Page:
(1) N. T. Wright, The Crown and the Fire: Meditations on the Cross and the Life of the Spirit (Grand Rapids, Mich.: Wm. B. Eerdmans Publishing, 1995), 61

Thursday, October 07, 2010

Synod 2010: Being Church

[Extract from the Sermon given at the opening of the 50th Synod of the Anglican Diocese of Melbourne, October 6 2010]

Those of us who come to Synod may have self-selected in such a way that we need less convincing than others that the Church is still important; but we, too, know that being here has its oddities and its challenges.

Synod is about the Church. And Church is not, by and large, wildly popular. In a secular world that is indifferent or hostile to faith, and a religious world that is increasingly post-denominational, even many Christians are cynical about the institutional Church.

And after all, we Melbourne Anglicans are ourselves not “the Church” but a fragment of Church, one tradition or trajectory in a diversity that is two parts divine mystery and three parts human pride. The Church is broken, still struggling to free itself from everything we are called to oppose and transform in human life otherwise.

But the Church has never been imagined, even at the earliest point, as an ideal institution or community without contradictions or wounds. If you ever find yourself in a really wonderful, perfectly holy Church, it would probably be time to check whether it really was Church at all, or whether you and some friends had managed to filter out the undesirable and disagreeable people that, with the rest of us, actually make something that approximates a real Church.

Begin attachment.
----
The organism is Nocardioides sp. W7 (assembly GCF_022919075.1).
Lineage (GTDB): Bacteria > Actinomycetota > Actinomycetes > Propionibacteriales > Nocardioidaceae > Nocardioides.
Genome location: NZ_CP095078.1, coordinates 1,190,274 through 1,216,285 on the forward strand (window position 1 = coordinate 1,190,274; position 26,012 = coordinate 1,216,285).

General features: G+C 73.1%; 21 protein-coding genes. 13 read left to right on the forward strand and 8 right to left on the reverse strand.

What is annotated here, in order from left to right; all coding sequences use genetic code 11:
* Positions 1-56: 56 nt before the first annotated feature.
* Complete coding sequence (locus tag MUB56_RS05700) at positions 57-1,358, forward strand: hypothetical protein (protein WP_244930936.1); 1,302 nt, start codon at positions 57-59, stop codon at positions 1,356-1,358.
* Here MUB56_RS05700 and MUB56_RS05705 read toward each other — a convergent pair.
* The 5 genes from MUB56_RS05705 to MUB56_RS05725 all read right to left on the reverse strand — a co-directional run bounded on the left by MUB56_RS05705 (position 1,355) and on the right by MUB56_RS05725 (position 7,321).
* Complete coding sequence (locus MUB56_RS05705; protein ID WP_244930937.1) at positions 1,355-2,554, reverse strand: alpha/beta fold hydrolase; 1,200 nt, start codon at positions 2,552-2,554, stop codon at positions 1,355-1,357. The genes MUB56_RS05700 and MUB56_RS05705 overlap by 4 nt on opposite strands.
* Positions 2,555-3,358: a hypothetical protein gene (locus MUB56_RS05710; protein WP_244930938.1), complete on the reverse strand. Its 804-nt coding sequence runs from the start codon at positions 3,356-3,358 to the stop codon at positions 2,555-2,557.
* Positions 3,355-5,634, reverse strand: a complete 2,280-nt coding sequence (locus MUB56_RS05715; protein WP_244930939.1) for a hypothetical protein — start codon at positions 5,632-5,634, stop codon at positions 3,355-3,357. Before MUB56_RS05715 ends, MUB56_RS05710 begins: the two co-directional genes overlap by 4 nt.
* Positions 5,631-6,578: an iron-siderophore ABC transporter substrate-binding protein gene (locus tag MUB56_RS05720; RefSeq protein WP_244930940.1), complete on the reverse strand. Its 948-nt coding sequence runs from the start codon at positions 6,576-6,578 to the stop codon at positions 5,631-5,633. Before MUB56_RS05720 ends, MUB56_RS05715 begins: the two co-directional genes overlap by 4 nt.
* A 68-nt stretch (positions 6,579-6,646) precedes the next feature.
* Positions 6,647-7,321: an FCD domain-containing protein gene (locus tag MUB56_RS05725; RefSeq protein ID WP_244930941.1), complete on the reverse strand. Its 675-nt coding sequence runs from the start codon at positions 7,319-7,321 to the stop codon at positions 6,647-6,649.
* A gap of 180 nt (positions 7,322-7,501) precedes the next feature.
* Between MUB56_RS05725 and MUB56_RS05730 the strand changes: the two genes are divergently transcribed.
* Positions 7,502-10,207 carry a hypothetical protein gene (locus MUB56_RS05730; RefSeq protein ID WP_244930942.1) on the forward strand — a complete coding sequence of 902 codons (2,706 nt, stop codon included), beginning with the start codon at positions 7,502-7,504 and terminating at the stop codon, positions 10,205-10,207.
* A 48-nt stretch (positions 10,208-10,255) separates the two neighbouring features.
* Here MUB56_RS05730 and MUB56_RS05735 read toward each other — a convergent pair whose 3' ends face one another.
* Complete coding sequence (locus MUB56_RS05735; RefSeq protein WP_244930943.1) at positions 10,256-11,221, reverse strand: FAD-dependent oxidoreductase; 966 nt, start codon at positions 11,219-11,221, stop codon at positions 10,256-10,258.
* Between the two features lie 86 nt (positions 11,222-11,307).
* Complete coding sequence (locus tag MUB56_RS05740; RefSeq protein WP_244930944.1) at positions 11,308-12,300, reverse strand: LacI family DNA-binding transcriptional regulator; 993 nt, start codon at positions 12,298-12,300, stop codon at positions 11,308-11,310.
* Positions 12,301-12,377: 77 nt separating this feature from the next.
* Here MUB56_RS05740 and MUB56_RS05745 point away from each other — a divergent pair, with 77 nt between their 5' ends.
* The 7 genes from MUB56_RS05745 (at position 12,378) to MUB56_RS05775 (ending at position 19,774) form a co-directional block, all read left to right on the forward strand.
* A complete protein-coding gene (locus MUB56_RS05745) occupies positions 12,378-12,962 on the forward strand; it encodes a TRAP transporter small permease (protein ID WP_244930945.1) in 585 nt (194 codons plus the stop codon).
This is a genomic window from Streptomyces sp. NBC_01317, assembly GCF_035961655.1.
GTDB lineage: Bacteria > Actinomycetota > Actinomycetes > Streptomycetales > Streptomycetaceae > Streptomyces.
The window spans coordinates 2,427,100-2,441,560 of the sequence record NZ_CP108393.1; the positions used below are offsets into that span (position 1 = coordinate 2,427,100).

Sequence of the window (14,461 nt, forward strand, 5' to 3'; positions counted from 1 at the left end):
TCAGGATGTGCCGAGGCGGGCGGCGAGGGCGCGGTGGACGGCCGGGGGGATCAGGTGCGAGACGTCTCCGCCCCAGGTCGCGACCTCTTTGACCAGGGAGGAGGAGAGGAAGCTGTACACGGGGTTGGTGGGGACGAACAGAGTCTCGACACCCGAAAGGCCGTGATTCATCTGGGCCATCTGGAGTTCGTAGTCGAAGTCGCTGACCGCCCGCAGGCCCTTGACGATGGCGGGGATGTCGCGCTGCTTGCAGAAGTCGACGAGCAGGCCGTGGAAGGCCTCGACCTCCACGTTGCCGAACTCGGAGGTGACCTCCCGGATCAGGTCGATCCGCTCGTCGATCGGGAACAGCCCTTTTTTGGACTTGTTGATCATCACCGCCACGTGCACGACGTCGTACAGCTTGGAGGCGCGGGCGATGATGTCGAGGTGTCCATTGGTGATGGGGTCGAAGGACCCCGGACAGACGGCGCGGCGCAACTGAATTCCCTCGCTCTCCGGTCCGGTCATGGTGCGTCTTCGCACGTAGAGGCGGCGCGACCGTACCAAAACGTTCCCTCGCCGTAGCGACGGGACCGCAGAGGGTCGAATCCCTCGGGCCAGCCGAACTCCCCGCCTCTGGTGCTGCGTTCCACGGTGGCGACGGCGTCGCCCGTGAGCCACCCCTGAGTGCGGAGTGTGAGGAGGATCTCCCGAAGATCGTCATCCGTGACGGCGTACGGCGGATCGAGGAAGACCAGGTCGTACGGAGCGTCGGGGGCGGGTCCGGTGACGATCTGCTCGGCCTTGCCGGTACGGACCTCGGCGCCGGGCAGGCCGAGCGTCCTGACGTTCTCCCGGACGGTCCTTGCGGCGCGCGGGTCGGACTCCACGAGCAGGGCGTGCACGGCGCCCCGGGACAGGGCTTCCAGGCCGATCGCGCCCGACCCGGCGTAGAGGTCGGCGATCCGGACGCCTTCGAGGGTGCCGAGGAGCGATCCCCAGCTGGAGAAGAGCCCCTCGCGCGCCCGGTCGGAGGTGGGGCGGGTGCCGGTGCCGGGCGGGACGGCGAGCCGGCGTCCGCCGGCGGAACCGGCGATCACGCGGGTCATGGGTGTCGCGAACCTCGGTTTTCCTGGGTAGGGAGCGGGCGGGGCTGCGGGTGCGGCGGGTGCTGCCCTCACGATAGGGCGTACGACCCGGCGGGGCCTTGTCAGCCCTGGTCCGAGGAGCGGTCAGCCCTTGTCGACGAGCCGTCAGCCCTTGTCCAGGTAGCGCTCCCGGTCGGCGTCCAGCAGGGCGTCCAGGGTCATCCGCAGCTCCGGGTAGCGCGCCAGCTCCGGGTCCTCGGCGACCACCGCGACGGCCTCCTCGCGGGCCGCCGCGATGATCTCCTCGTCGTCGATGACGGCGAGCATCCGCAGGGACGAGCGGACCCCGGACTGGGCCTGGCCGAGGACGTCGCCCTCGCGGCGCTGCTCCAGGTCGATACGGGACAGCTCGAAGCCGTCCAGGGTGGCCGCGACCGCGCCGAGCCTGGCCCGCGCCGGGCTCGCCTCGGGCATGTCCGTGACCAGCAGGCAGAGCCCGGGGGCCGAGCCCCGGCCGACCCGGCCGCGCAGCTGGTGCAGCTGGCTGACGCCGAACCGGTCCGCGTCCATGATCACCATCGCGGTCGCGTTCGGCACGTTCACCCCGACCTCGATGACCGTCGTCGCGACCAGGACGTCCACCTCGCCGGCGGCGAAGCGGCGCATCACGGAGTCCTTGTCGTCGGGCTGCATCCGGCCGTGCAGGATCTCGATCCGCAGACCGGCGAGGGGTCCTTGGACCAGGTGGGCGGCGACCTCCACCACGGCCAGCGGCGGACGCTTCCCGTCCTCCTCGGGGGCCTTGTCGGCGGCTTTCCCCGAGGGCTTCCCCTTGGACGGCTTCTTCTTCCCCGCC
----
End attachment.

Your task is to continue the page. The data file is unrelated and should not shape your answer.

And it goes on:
Our deficiencies as Church, like our personal lacks, are not a meaningless mistake that we can strategize or theologize our way out of; however much we should hope to be freed from what limits us and our mission, the renewed life we are called to is not shiny superficial success, but the continued embodiment of Christ’s own life – this is why we are not just any “body” but the “body of Christ”. That life, that body, was offered to us in frailty as well as in power, and its reality today has both dimensions.

The Letter to the Colossians depicts Paul “rejoicing in my sufferings for your sake, and in my flesh I am completing what is lacking in Christ’s afflictions for the sake of his body, that is, the church”. This doesn’t mean that Christ’s work is itself incomplete – it means that we, like Paul, are called into forms of life that continue Christ’s own real life – the life of victory enmeshed with ambiguity, and even with suffering. It means we are called to be in community, not with those we agree with anyway, but those whom Christ has called to be with us.

In this Diocese we have the blessing of a diversity not much less than that of the wider Anglican Communion – and you know how that’s looking! So it is not an easy blessing – you will doubtless be reminded of this at some point before the end of Synod. But every word you hear that confronts or challenges this week, more even than those which warm or console, is a gift that offers us the possibility of being Church more fully and authentically.